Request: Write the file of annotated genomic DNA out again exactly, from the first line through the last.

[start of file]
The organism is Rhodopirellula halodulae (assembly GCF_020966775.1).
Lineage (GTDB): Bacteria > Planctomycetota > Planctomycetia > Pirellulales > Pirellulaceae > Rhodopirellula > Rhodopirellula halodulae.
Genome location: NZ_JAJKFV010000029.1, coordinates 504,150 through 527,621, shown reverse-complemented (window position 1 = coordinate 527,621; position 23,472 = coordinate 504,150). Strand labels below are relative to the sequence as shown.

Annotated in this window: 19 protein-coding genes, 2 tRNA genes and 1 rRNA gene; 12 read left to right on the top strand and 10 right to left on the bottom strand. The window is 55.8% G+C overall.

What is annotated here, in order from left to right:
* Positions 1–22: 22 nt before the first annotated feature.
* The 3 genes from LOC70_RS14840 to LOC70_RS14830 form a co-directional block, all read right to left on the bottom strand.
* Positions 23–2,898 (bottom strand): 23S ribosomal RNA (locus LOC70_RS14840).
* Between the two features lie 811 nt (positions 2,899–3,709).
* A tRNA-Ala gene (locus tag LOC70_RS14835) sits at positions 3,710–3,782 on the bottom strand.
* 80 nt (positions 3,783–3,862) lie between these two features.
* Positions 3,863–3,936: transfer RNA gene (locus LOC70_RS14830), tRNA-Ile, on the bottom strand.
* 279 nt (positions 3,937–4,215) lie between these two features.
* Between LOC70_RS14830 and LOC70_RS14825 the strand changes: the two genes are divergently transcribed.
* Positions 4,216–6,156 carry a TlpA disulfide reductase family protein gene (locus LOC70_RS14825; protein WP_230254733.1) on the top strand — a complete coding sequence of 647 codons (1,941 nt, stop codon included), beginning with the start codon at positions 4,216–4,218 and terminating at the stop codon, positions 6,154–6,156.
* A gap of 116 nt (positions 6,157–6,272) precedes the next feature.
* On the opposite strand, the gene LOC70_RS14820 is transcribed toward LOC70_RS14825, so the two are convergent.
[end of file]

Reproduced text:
The organism is Rhodopirellula halodulae (assembly GCF_020966775.1).
Lineage (GTDB): Bacteria > Planctomycetota > Planctomycetia > Pirellulales > Pirellulaceae > Rhodopirellula > Rhodopirellula halodulae.
Genome location: NZ_JAJKFV010000029.1, coordinates 504,150 through 527,621, shown reverse-complemented (window position 1 = coordinate 527,621; position 23,472 = coordinate 504,150). Strand labels below are relative to the sequence as shown.

Annotated in this window: 19 protein-coding genes, 2 tRNA genes and 1 rRNA gene; 12 read left to right on the top strand and 10 right to left on the bottom strand. The window is 55.8% G+C overall.

What is annotated here, in order from left to right:
* Positions 1–22: 22 nt before the first annotated feature.
* The 3 genes from LOC70_RS14840 to LOC70_RS14830 form a co-directional block, all read right to left on the bottom strand.
* Positions 23–2,898 (bottom strand): 23S ribosomal RNA (locus LOC70_RS14840).
* Between the two features lie 811 nt (positions 2,899–3,709).
* A tRNA-Ala gene (locus tag LOC70_RS14835) sits at positions 3,710–3,782 on the bottom strand.
* 80 nt (positions 3,783–3,862) lie between these two features.
* Positions 3,863–3,936: transfer RNA gene (locus LOC70_RS14830), tRNA-Ile, on the bottom strand.
* 279 nt (positions 3,937–4,215) lie between these two features.
* Between LOC70_RS14830 and LOC70_RS14825 the strand changes: the two genes are divergently transcribed.
* Positions 4,216–6,156 carry a TlpA disulfide reductase family protein gene (locus LOC70_RS14825; protein WP_230254733.1) on the top strand — a complete coding sequence of 647 codons (1,941 nt, stop codon included), beginning with the start codon at positions 4,216–4,218 and terminating at the stop codon, positions 6,154–6,156.
* A gap of 116 nt (positions 6,157–6,272) precedes the next feature.
* On the opposite strand, the gene LOC70_RS14820 is transcribed toward LOC70_RS14825, so the two are convergent.